This post is also available in: Chinese (Traditional)
China is experiencing rapid urbanisation. Existing cities are growing at an incredible pace, new cities are being created, and plans exist to create a nine city metropolis with a population of 42 million. Within these developments, China is seeing some ambitious architectural projects emerge, brilliantly bridging traditional Chinese culture with modern design features.
Originally conceived as part of Beijing 2050 – a future-thinking exhibition held during the 2006 Venice Architecture Biennal – Hutong Bubble 32 appeared on the streets of Beijing for real three years later, and was featured at the Good Design is Good Business China Awards in 2010. The bubble is attached to the side of a traditional Beijing courtyard house and contains a bathroom and stairs to the roof of the building. Aiming to restore the functionality of Hutong neighbourhoods, the bubble introduces modern features to historic buildings, improving the quality of life for those living inside and making low rise areas more desirable to live in.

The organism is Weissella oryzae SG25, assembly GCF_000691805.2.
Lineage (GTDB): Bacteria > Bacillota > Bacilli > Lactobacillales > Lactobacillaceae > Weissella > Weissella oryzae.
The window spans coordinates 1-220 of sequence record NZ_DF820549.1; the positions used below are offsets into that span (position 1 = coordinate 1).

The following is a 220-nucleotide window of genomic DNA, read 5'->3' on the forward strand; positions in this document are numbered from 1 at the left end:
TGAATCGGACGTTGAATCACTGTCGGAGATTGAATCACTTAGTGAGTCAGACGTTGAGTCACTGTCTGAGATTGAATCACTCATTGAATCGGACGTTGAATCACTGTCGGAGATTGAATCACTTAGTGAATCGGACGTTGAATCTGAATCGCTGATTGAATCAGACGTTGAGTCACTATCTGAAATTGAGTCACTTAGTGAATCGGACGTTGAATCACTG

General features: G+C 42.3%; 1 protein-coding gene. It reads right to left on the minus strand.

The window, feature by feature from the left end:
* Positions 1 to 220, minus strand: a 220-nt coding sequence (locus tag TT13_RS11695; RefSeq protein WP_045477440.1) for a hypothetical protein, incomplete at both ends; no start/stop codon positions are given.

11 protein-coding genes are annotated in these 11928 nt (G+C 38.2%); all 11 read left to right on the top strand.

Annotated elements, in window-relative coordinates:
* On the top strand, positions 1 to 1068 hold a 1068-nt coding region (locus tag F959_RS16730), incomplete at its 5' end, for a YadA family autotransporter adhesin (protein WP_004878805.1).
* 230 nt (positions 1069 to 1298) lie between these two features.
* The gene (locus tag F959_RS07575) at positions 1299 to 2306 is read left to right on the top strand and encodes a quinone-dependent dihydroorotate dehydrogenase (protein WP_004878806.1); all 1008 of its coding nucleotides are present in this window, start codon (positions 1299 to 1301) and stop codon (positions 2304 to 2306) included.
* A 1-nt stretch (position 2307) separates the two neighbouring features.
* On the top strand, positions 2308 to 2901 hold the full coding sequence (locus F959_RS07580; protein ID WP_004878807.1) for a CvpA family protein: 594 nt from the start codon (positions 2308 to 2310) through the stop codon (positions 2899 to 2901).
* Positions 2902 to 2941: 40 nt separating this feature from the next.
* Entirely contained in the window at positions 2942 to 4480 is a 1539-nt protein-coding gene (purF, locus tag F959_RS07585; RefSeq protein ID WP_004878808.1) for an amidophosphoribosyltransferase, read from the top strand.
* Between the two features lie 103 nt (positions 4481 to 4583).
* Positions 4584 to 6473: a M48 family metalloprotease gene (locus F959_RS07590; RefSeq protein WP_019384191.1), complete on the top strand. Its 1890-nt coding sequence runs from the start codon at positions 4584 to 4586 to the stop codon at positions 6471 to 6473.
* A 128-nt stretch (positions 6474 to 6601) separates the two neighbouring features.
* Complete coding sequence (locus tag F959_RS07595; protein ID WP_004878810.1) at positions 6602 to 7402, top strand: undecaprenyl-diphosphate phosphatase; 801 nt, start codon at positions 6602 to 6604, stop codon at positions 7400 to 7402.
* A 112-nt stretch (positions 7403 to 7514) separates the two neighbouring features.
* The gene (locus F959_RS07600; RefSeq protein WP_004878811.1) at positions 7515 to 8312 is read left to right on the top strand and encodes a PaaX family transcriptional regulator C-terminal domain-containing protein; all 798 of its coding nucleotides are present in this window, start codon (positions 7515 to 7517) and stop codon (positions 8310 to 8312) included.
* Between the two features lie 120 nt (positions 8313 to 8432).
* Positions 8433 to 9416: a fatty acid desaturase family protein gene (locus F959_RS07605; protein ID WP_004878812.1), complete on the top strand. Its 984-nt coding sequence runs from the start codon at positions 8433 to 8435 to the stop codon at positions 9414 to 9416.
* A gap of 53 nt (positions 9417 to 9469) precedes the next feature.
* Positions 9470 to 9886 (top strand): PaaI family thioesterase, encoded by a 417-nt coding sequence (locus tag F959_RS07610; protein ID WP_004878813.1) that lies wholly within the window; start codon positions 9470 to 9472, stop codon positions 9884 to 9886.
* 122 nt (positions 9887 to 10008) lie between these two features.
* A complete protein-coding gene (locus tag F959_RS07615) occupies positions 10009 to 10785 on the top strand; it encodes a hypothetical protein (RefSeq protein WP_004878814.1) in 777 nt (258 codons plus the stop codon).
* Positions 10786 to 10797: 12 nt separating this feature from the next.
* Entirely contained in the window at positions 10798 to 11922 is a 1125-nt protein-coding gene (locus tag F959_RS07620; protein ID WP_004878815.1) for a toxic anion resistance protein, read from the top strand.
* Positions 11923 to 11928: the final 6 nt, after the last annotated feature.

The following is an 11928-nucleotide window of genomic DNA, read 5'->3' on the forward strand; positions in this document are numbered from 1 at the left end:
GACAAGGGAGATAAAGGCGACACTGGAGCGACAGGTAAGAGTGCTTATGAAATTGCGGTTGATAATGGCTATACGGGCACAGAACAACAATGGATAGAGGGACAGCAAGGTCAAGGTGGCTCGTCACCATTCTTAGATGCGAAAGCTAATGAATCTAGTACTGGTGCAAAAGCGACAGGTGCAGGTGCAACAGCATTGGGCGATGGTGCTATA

Praised for representing the cultural evolution of China whilst accurately reflecting the traditions of the country’s past, the New City Construction Exhibition Center in the Qingpu District of Shanghai features elements synonymous with Chinese history. Numerous courtyards are present, both privately for those who work within the three storey government building and publicly for those visiting the site. The external facade is dark in colour, using timber and stone present in many of Shanghai’s older buildings. However, whilst the styling of the building has clear Chinese influences, it is an undoubtedly modern building. Behind much of the wooden facade are floor to ceiling glass walls, offering a transparency rarely seen in Chinese government architecture.
Originally a grain depot on the edge of the largely industrial city of Tangshen, Chinese architecture firm Urbanus converted six original buildings at the Tangshan Urban Planning Museum and Park, retaining the weathered external features but introducing new roofing and tall, large windows to increase visibility. Cultural considerations were also taken into account when attempting to create as broad an appeal as possible for the development. In addition to the park and museum, shopping spaces and cafés are present within the complex, and the site is also home to an antiques fair. Urbanus’ work has been hailed as a more sustainable and refined alternative to growth in Chinese cities.